December #87 : Publisher's Letter - by Brad Peebles

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December 2002

Publisher's Letter

by Brad Peebles

I renewed my driver's license in Rhode Island in 1991 when I was 20 years old. Color brochures next to the many forms and notices at the Department of Motor Vehicles (DMV) encouraged organ donation. I filled out a form, and when I got my shiny new license, I also got a bright yellow sticker for the back that read “ORGAN DONOR.” For days and weeks afterward, I imagined dramatic scenarios in which I might die suddenly—a motorcycle accident perhaps!—and how my choice at the DMV might one day give life, or at least a fighting chance, to someone I would never know.

I made that decision at the DMV because of the example my mother had set for me. Eight years earlier, she had called a family meeting (the only one we ever had) to discuss her decision to donate her body to the Medical University of South Carolina when she died. She cried as she talked about it. She was in remission from her second bout of metastatic breast cancer, and I can only imagine how difficult it was for her to talk to us so directly about dying. What made it possible, I think, was that she wasn’t only talking about dying—she was also talking about something she wanted to do that might one day help find a cure for the very disease that was taking her life. When she died in 1986, we honored her wishes. Some time after that, my father made the same arrangements. And it was something I wanted to do as well. By putting that yellow organ-donor sticker on my driver's license, I felt a proud link to my mother’s courage and nobility.

When I tested positive in 1994, I took a black magic marker and crossed out the organ-donor sticker on my license. While I grappled with fear and anger and confusion, one thing seemed terribly clear to me: My blood, my organs, my body were now all poisonous. Not only had I lost the ability to help someone by donating an organ—I had actually acquired the capacity to do harm. So I gave up thinking there would be some use for my body or its parts after I died.

All this changed recently when I heard about the HIV Research Program (HIVRP). Funded by the National Institutes of Health, with a mission to procure organs and tissues from HIVers for research, the new project actually wants our diseased parts! Some critical studies seeking to identify exactly how HIV hides in latent reservoirs of tissue—escaping the effect of drugs and preventing a cure—are already approved, funded and ready to begin, but for one thing: There aren’t enough organ and tissue samples. (The very first came from a person with HIV who was moved to donate in the wake of 9/11.)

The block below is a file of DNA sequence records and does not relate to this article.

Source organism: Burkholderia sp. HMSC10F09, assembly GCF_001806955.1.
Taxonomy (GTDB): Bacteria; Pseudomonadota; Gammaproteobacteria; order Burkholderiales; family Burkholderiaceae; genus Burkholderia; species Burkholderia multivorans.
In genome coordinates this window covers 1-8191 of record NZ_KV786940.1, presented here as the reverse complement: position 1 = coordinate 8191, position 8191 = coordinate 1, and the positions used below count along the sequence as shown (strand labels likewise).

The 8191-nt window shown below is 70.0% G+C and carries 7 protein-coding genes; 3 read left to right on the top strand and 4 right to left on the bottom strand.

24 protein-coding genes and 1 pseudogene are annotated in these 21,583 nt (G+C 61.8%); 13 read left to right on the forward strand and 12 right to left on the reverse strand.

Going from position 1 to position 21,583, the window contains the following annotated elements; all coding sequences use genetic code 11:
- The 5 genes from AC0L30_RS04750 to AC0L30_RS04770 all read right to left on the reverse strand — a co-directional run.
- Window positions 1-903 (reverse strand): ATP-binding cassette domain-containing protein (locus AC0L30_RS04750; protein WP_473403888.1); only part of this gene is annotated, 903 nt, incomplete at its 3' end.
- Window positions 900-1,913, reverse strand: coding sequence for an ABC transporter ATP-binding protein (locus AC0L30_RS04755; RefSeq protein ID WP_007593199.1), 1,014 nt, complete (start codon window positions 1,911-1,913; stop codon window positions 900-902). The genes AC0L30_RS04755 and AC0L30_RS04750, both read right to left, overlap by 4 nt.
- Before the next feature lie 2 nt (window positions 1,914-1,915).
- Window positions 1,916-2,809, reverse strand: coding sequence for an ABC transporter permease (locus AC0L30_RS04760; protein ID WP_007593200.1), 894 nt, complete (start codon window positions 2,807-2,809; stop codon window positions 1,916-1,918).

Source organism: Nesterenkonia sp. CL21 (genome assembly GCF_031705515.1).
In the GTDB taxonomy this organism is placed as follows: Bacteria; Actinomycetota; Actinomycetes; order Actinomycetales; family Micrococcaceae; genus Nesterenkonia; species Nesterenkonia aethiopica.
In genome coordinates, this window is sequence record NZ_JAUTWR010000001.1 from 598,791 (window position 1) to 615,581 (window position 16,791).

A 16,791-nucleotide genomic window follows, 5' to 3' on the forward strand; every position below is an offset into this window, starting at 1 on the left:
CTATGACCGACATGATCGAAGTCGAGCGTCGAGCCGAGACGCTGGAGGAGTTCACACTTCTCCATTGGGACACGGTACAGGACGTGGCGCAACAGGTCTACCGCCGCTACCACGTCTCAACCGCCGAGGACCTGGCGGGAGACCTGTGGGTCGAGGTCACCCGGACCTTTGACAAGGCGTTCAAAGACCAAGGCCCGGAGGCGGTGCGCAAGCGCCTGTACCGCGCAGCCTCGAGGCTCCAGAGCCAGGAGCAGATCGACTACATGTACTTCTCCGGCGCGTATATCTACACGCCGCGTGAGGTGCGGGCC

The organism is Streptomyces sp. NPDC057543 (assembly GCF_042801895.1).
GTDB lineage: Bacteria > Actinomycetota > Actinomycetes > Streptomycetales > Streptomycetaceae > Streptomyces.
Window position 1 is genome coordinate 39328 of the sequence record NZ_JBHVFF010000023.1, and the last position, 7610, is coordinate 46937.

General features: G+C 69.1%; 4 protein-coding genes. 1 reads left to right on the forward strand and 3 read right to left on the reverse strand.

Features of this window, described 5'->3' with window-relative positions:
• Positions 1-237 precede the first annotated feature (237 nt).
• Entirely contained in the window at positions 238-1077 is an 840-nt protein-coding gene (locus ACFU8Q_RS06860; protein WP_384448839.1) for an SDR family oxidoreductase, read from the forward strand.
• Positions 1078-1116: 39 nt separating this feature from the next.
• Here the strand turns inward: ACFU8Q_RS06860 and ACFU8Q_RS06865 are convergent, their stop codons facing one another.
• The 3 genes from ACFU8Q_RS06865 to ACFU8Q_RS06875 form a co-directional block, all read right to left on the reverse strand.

Remaking the decision to become an organ donor has taken me to strange emotional and spiritual territory. Is it possible to think of my body as just one of many things I will someday leave behind? Something that I won’t need any more than I’ll need my favorite sweater or a pair of practical shoes? Isn’t my body just temporary, and aren’t “I” more than just “it”? Is there life after death the way I learned it in Sunday School? Deep down, I believe something good happens when our hearts stop, and I imagine it as a wonderful reunion with all the people we’ve loved and lost. I’m pretty sure that we don’t need our bodies to get there.

Of course, while we’re here, we do need our bodies. And while we’re fighting every day (in sickness and in health) to beat this disease, it helps to focus on all that is beautiful about life—and not to have too seductive a vision of what may come next! Truly accepting that you have HIV means, among other things, getting in touch with your fears of mortality—and, whatever your spiritual tradition, finding out what you believe about the connection between this life and the next.  

The friends and families of HIV negative people who donate organs can witness a direct link between those two worlds: In the death of an HIV negative donor, another’s life can be literally saved. And increasingly the life that is saved could be your own, thanks to the growing number of success stories of liver transplants in people with HIV and/or hepatitis. Of course, there would be many more if more non-HIVers were willing to be organ donors.

Now is the time to ask HIV negative friends and family to consider giving this gift of life. But before you do that, put your lymph nodes where your larynx is and make that gesture yourself. Call HIVRP’s Kate Maloney, RN, at 800.222.6374.

Brad Peebles
Publisher
e-mail: BradP@poz.com




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